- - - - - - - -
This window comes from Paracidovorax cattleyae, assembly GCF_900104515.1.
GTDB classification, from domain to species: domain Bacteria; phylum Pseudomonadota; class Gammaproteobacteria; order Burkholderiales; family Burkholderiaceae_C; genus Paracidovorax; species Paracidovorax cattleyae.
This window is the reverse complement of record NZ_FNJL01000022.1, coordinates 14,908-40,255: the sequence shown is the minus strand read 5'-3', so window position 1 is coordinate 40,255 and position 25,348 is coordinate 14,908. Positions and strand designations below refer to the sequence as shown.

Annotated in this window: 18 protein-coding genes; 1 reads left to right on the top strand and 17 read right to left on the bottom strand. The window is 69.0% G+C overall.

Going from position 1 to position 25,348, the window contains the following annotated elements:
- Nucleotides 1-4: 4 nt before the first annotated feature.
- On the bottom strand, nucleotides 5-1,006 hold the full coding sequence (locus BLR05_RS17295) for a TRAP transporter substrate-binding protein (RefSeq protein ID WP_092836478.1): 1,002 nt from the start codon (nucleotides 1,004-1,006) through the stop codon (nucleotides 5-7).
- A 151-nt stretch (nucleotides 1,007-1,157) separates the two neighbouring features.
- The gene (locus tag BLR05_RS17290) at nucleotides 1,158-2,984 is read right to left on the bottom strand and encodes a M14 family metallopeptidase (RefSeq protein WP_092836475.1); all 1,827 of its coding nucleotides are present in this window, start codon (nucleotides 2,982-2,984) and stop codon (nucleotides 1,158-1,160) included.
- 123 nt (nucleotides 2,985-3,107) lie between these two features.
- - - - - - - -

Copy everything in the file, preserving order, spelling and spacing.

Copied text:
This window comes from Paracidovorax cattleyae, assembly GCF_900104515.1.
GTDB classification, from domain to species: domain Bacteria; phylum Pseudomonadota; class Gammaproteobacteria; order Burkholderiales; family Burkholderiaceae_C; genus Paracidovorax; species Paracidovorax cattleyae.
This window is the reverse complement of record NZ_FNJL01000022.1, coordinates 14,908-40,255: the sequence shown is the minus strand read 5'-3', so window position 1 is coordinate 40,255 and position 25,348 is coordinate 14,908. Positions and strand designations below refer to the sequence as shown.

Annotated in this window: 18 protein-coding genes; 1 reads left to right on the top strand and 17 read right to left on the bottom strand. The window is 69.0% G+C overall.

Going from position 1 to position 25,348, the window contains the following annotated elements:
- Nucleotides 1-4: 4 nt before the first annotated feature.
- On the bottom strand, nucleotides 5-1,006 hold the full coding sequence (locus BLR05_RS17295) for a TRAP transporter substrate-binding protein (RefSeq protein ID WP_092836478.1): 1,002 nt from the start codon (nucleotides 1,004-1,006) through the stop codon (nucleotides 5-7).
- A 151-nt stretch (nucleotides 1,007-1,157) separates the two neighbouring features.
- The gene (locus tag BLR05_RS17290) at nucleotides 1,158-2,984 is read right to left on the bottom strand and encodes a M14 family metallopeptidase (RefSeq protein WP_092836475.1); all 1,827 of its coding nucleotides are present in this window, start codon (nucleotides 2,982-2,984) and stop codon (nucleotides 1,158-1,160) included.
- 123 nt (nucleotides 2,985-3,107) lie between these two features.